Flip-flops and Jackboots
By Niomi Phillips
Twenty pairs of flip-flops lined the lanai by the front door, some jeweled or flower-adorned leather, others everyday utilitarian nylon and rubber. In Hawaii guests always remove their shoes before entering a home. The red clay soil clings and creates indelible stains.
The plink of a ukulele, laughter, and joyful aloha drifted from the open door on this January evening. But my enthusiasm and anticipation of the party was suddenly marred by a flashback. This is the curse of old age – no occasion is without an association no emotion, even joy or delight, is pure, free of baggage.
The flip-flops reminded me of the row of shoes I had seen just months before along the banks of the Danube River in Budapest, Hungary. Sixty pairs of shoes commemorate the 1944-45 slaughter of Jews in Budapest.
These shoes were cast iron, set into concrete at the edge of the water: slouching work boots, some with broken laces classic women’s pumps with worn-down heels women’s dress shoes with straps hanging from the side-button closure little girls’ Mary Janes, one turned on its side, stepped out of hastily: and the high-top toddler shoes we all remember from the 1940s, the laces untied. You can envision a mother loosening those laces and setting the barefoot child on the riverbank in front of her. She must have put her hands on his shoulders to comfort him.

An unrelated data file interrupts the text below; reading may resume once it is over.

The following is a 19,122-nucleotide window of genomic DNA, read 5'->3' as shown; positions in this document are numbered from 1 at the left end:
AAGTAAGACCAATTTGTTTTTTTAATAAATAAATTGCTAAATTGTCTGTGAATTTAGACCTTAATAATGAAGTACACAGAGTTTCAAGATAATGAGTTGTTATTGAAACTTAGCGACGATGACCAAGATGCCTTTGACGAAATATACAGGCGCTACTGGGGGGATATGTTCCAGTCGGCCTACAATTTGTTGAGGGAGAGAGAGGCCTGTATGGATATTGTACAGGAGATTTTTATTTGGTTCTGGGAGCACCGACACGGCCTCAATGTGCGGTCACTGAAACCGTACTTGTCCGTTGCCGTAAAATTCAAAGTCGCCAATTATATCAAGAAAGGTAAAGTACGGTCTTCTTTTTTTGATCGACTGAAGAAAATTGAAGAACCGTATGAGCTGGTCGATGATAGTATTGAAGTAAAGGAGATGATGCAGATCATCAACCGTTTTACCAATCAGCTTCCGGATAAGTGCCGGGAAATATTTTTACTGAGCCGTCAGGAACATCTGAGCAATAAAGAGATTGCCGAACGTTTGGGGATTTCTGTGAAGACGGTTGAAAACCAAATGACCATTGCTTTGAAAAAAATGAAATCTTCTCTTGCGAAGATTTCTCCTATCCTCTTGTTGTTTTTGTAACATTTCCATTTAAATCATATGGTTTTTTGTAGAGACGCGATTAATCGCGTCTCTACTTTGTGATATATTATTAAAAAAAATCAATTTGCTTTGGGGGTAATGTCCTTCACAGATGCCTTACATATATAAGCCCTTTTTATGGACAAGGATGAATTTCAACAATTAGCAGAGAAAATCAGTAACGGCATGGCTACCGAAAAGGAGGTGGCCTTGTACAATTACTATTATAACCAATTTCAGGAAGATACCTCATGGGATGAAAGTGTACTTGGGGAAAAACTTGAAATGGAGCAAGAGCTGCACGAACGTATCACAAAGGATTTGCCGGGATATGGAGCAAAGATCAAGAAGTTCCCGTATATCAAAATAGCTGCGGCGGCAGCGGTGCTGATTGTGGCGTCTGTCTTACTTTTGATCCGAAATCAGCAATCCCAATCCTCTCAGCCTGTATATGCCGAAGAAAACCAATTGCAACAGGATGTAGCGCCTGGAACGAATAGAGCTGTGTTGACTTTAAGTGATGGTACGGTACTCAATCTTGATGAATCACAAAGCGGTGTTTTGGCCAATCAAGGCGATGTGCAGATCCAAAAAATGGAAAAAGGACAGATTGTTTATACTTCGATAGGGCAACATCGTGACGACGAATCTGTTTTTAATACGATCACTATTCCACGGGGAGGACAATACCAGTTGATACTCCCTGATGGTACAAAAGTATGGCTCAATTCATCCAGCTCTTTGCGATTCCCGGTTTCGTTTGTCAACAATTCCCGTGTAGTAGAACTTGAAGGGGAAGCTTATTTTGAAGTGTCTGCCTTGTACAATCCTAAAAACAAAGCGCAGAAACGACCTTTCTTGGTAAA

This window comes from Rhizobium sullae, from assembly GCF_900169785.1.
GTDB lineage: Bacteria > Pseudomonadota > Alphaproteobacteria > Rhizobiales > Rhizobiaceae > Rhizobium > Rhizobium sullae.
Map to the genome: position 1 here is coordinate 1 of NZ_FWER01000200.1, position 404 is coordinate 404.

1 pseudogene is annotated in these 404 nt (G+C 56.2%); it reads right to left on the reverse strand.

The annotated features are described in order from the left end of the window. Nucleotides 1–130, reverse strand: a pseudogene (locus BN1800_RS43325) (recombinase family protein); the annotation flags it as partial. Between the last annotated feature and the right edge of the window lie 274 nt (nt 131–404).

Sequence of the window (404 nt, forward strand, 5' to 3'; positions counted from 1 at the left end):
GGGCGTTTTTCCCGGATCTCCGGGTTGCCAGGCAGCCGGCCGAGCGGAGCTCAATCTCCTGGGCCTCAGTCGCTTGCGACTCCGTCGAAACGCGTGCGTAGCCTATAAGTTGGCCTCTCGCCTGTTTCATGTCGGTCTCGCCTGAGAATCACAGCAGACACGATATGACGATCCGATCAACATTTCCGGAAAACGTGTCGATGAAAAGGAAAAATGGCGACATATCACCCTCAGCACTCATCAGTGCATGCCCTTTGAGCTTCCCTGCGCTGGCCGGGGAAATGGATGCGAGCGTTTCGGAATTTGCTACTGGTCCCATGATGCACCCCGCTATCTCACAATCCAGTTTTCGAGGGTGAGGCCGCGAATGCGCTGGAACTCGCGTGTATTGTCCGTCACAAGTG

To efficiently rid the city of Jews, the militiamen of the controlling Arrow Cross Party herded Jews from the ghetto, marched them to the banks of the Danube River. You can hear the ominous rhythm of the jackboots and the order, “STEP OUT OF YOUR SHOES.” In spite of their worn, pathetic condition, shoes were valuable. Shoes could be sold on the black market.
You can hear it … “REMOVE YOUR CLOTHES.”
To save ammunition, the naked Jews were lined up six deep. They must have clutched each other’s hands as they faced the river – men, women, children, husbands, wives, mothers, fathers – children crying, the shots from the firing squad echoing, and the splash, splash, splash. Some must have prayed: Blessed are You, O Lord. The waters of the Danube ran red with blood, and the current washed the bodies away.
I walked the cobblestone path alongside the memorial shoes on that embankment with other tourists, all of us silent. Some wept.
We had waltzed to “The Blue Danube,” listened to Mozart arias in the evening entertainment on the ship, dined on the foods and savored the wines of Vienna and Budapest, seduced into a romantic, fairy tale world.